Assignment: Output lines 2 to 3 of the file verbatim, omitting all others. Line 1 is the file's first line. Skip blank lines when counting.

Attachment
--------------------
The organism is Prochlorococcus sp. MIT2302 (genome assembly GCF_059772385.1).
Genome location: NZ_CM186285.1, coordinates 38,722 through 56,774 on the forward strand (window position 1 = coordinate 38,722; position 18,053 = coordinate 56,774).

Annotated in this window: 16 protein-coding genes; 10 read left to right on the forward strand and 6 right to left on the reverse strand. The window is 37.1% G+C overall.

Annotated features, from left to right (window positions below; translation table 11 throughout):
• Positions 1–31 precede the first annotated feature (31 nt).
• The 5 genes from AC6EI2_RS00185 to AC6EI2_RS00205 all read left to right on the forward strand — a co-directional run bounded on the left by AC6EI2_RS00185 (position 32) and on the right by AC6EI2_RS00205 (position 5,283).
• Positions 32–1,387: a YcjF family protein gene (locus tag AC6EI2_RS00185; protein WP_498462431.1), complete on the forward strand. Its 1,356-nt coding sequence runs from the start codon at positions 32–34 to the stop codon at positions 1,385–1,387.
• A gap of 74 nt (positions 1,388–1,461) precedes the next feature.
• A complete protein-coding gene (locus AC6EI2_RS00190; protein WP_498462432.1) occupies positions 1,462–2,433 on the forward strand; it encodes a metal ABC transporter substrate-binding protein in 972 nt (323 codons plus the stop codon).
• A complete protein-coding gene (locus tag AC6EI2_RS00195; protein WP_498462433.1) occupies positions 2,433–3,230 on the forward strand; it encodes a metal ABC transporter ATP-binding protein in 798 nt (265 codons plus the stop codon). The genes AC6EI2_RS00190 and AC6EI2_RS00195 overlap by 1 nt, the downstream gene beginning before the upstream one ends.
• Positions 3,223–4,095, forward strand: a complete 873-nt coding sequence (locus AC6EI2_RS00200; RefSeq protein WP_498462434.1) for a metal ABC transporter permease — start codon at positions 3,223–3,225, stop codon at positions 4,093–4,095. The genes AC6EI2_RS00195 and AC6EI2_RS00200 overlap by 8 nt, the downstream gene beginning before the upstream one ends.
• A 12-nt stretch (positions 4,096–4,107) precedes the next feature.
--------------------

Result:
Genome location: NZ_CM186285.1, coordinates 38,722 through 56,774 on the forward strand (window position 1 = coordinate 38,722; position 18,053 = coordinate 56,774).

Annotated in this window: 16 protein-coding genes; 10 read left to right on the forward strand and 6 right to left on the reverse strand. The window is 37.1% G+C overall.